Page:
Moricz saw school as a support system, a community where he could feel comfortable and safe to be himself. That gave him confidence to live his identity in a public way.
With his mop of curly hair and curated style, Moricz is a particular type of young person for this moment—a charismatic yet careful activist who doles out his words in measured takes. He’s not prone to the exuberant outbursts that youth sometimes brings. Instead, he deliberates over each answer, as if he can imagine it appearing in a constellation of future articles.
Ballard sees this quality as a shrewdness in Moricz, an ability to filter each opportunity in life through the lens of, “Will this help me or will this hurt me?”
“Being so single-minded and knowing his goals has really helped him with extraneous stuff,” says Ballard. “If it’s in the hurt category, he won’t do it, and if it’s in the help category, he’ll do it.”
Moricz’s call to activism came shortly after his first day in sixth grade at Pine View. He had transferred to Sarasota County’s gifted school after spending his early years in a public school in Manatee County. There, a chunk of his class did not speak English, and it was not uncommon for different classes to have to share the same books. When he got to Pine View, it was like a different world. Nearly every classroom boasted interactive whiteboards.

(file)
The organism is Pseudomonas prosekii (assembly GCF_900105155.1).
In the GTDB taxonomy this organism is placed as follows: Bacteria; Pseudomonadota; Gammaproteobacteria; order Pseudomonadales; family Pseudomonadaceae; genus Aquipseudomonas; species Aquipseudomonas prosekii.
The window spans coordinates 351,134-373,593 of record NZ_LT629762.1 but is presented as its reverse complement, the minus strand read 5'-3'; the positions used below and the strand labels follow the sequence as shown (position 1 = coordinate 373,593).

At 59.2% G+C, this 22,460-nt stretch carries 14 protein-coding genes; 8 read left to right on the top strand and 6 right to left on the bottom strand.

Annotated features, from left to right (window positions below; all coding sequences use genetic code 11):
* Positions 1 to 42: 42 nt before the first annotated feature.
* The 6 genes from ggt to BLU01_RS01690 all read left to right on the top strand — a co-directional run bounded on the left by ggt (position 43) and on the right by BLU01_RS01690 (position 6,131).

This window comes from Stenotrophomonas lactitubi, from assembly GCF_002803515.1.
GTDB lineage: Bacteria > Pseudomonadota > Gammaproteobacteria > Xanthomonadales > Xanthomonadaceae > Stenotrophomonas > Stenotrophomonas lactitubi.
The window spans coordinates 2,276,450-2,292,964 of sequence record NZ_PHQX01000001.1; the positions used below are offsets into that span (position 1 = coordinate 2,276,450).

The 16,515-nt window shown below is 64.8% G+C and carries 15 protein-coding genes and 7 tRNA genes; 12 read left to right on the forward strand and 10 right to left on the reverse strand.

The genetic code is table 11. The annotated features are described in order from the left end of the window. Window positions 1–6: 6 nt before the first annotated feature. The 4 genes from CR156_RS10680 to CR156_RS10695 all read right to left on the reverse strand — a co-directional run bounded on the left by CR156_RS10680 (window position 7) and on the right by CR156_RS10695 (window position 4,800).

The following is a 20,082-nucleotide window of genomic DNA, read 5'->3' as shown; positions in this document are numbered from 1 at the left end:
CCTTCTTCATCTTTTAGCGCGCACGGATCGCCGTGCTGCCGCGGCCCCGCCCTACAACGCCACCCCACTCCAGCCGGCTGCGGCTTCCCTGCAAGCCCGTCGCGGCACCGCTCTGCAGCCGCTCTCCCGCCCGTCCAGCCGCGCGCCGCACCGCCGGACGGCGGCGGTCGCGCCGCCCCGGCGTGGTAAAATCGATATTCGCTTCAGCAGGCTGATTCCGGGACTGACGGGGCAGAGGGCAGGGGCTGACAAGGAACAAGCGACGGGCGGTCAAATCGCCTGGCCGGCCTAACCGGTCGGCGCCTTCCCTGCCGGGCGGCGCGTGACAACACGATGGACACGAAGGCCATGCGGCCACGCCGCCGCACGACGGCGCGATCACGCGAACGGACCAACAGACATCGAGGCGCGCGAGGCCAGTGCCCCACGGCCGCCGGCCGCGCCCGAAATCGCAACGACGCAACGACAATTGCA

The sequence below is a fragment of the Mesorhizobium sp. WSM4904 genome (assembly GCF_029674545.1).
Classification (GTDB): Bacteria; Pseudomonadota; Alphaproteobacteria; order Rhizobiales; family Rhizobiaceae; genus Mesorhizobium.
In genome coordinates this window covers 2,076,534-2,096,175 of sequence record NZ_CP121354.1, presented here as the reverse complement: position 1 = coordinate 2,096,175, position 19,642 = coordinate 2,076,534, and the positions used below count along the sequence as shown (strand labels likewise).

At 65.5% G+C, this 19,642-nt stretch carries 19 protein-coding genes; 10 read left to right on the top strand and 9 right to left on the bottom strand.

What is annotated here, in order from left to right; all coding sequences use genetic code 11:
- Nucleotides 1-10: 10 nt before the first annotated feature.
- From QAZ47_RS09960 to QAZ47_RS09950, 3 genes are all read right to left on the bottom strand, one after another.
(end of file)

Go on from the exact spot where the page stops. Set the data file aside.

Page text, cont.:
“The problems in our education system peeled back the layers of all the problems in our political system for me,” says Moricz. “I remember the single moment that I determined that politics was going to be what I needed to spend my life on. It was when I realized the majority of public school education was funded by property taxation. I lost my mind over that. That seems so backwards.”
It’s jarring to hear a high schooler connecting property taxes and public education—not because they aren’t important, but because they’re not exactly topics one might call politically sexy. But the dichotomy between Moricz’s experiences in Manatee County and at Pine View made him realize something. How could education ever be equitable when property values determine the quality of the education a student receives?